by Idaho Reports staff
The Secretary of State website has posted an unofficial list of 2022 statewide and legislative candidates after the 5 p.m. Friday filing deadline. While it looks to be incomplete (as of 7:50 pm, it was still missing Democratic governor candidate Shelby Rognstad, who filed Friday), here are our takeaways.
This post will be updated when we get the final list.
Both chambers have high-profile retirements which will affect key committees. In the Senate, Minority Leader Michelle Stennett, D-Ketchum, and Assistant Minority Leader Grant Burgoyne, D-Boise, have said this will be their last term. State Affairs Chairwoman Patti Anne Lodge, R-Huston, is also stepping down, as is Sen. Mark Nye. In the House, Health and Welfare Chairman Fred Wood, R-Burley, is also retiring this year, as is Agriculture Affairs Chairman Clark Kauffman, R-Filer.
House Appropriations is losing its chair and vice chair with the retirements of Rep. Rick Youngblood, R-Nampa, and Rep. Caroline Nilsson-Troy, R-Genesee.
The question of who will take those critical leadership roles in every House committee will be up to the next leadership team in the House. Those roles are up in the air, as House Speaker Scott Bedke, R-Oakley, is running for lieutenant governor. He’ll face Rep. Priscilla Giddings, R-White Bird, in that primary, with the winner facing Democrat Terri Pickens Manweiler this November.
At least nine House members are hoping to hop to the Senate. Reps. Greg Chaney, Tammy Nichols, Doug Okuniewicz, Laurie Lickley, Ben Adams, Linda Hartgen, James Ruchti, and Terry Gestrin have all filed to run for the Senate in their new districts. Rep. Codi Galloway is challenging sitting Sen. Fred Martin in the primary in district 15.
Rep. Paul Amador, who initially announced he would run for the Senate, ended up filing for the House instead.
There are at least five races with incumbent face-offs, thanks to redistricting. In the new District 6, Sen. Robert Blair (technically a substitute this session for Sen. Dan Johnson, who is the new mayor of Lewiston) is running as a Republican against former Sen. Dan Foreman. The winner in that GOP primary will face incumbent Moscow Democrat Sen. David Nelson.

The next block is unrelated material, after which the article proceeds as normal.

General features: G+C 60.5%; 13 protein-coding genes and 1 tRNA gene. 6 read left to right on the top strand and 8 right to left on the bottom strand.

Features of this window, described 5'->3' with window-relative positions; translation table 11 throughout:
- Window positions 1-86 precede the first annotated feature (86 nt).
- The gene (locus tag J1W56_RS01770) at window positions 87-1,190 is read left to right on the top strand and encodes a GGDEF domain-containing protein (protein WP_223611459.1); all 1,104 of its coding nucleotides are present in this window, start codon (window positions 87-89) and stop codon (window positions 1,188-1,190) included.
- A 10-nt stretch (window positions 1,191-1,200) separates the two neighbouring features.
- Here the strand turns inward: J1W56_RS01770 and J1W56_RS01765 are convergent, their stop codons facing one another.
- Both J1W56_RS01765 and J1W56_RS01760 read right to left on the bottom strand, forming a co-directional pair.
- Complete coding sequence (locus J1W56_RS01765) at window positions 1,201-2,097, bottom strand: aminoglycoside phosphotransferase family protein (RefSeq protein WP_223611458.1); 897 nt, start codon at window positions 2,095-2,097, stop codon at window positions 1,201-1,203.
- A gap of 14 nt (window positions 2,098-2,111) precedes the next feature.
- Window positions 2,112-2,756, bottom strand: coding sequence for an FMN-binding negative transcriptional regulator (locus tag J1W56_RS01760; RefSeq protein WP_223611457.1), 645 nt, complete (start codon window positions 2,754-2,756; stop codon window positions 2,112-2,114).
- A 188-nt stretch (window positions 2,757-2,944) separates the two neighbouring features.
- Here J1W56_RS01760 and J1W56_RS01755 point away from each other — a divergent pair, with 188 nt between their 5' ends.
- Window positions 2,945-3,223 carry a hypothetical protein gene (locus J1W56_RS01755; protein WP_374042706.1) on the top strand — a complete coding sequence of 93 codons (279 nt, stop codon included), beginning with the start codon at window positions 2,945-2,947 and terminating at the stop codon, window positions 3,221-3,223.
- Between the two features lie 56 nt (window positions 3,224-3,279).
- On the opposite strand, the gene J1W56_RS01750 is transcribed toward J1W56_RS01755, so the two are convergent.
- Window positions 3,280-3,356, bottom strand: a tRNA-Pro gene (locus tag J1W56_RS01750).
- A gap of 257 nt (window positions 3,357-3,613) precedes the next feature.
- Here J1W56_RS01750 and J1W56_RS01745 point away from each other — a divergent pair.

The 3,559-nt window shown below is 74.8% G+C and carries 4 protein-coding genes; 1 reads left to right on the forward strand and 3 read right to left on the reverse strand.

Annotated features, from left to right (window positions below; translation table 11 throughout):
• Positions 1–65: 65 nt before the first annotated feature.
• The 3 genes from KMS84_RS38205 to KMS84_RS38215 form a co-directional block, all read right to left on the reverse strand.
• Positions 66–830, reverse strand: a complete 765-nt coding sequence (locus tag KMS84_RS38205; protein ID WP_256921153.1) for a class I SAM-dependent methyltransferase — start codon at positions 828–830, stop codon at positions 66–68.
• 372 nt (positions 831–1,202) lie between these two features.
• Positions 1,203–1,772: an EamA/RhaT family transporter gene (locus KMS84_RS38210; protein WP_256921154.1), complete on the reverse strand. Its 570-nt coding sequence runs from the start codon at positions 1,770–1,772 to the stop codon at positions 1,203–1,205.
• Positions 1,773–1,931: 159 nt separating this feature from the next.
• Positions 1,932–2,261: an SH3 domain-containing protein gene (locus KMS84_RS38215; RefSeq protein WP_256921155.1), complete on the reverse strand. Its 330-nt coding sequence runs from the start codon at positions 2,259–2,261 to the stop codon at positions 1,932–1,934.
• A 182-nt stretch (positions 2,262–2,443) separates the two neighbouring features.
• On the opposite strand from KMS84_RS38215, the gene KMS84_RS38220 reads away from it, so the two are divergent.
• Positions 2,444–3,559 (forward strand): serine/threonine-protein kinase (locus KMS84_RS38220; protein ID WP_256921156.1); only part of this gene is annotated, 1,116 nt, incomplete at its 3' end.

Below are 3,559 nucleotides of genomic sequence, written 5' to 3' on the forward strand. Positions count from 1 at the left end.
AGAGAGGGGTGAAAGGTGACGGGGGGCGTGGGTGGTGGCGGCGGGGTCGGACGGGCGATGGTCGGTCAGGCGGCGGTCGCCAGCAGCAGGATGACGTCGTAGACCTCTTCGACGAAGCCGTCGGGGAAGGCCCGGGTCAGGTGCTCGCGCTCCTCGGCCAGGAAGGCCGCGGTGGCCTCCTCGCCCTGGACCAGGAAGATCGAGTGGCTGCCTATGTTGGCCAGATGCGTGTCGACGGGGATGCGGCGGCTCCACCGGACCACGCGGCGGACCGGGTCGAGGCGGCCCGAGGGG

In southwest Idaho’s District 9, incumbent Sens. Jim Rice and Abby Lee are now in the same legislative district and are running against each other in the GOP primary. Kayla Dunn and Jordan Marques have also filed for that primary. Also in District 9, incumbent Reps. Scott Syme and Judy Boyle will face off.
In the new District 14, Sens. Steven Thayn and C. Scott Grow are both running in the GOP primary. In Legislative District 22, longtime Rep. John Vander Woude is now in the same district as Rep. Greg Ferch, who is in his first term. The two will challenge each other in May. Democrat Natalie MacLachlan also entered that race.
Familiar names are popping up in the filings, including former House member Phil Hart running for Senate in District 2. Former Sen. Dan Foreman is running in the new District 6, and former Rep. Steve Miller is running in District 24. In east Idaho, former Rep. Jeff Thompson will challenge sitting Rep. Barbara Ehardt in District 33, and former Rep. Brit Raybould will challenge incumbent Rep. Ron Nate for his seat in District 34.
In statewide races, former Idaho Congressman Raúl Labrador will challenge incumbent Lawrence Wasden for the attorney general’s seat. Arthur “Art” Macomber also entered the race for attorney general. And in Congressional District 2, attorney Bryan Smith is challenging Congressman Mike Simpson once again.
Former Democratic state senator Branden Durst and former Idaho State Board of Education president Debbie Critchfield are both challenging Superintendent of Public Instruction Sherri Ybarra in the Republican primary, while former Idaho Education Association president Terry Gilbert is running as a Democrat in that race.
Ada County Clerk Phil McGrane, who ran for the Republican nomination for Secretary of State in 2014, is running again for the seat, as are Rep. Dorothy Moon and Sen. Mary Souza.